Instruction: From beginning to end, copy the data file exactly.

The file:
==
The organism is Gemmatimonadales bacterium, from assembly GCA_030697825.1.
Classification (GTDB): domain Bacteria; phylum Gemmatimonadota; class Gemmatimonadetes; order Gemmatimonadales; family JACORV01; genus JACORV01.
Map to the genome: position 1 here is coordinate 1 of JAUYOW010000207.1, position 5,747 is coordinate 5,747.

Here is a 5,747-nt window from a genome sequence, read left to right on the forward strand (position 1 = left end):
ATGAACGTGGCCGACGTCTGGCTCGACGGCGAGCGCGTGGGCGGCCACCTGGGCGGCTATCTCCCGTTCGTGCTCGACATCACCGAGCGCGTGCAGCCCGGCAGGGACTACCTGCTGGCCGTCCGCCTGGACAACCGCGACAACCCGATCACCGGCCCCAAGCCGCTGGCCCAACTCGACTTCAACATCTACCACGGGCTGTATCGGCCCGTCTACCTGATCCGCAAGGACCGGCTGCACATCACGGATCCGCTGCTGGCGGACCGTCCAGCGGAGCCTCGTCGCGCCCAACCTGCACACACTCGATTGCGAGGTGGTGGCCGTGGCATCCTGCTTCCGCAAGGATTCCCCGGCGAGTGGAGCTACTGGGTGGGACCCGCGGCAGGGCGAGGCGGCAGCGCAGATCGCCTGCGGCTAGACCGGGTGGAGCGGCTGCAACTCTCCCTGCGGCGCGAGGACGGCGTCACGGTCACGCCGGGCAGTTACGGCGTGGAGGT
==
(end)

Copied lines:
The organism is Gemmatimonadales bacterium, from assembly GCA_030697825.1.
Classification (GTDB): domain Bacteria; phylum Gemmatimonadota; class Gemmatimonadetes; order Gemmatimonadales; family JACORV01; genus JACORV01.
Map to the genome: position 1 here is coordinate 1 of JAUYOW010000207.1, position 5,747 is coordinate 5,747.

Here is a 5,747-nt window from a genome sequence, read left to right on the forward strand (position 1 = left end):
ATGAACGTGGCCGACGTCTGGCTCGACGGCGAGCGCGTGGGCGGCCACCTGGGCGGCTATCTCCCGTTCGTGCTCGACATCACCGAGCGCGTGCAGCCCGGCAGGGACTACCTGCTGGCCGTCCGCCTGGACAACCGCGACAACCCGATCACCGGCCCCAAGCCGCTGGCCCAACTCGACTTCAACATCTACCACGGGCTGTATCGGCCCGTCTACCTGATCCGCAAGGACCGGCTGCACATCACGGATCCGCTGCTGGCGGACCGTCCAGCGGAGCCTCGTCGCGCCCAACCTGCACACACTCGATTGCGAGGTGGTGGCCGTGGCATCCTGCTTCCGCAAGGATTCCCCGGCGAGTGGAGCTACTGGGTGGGACCCGCGGCAGGGCGAGGCGGCAGCGCAGATCGCCTGCGGCTAGACCGGGTGGAGCGGCTGCAACTCTCCCTGCGGCGCGAGGACGGCGTCACGGTCACGCCGGGCAGTTACGGCGTGGAGGT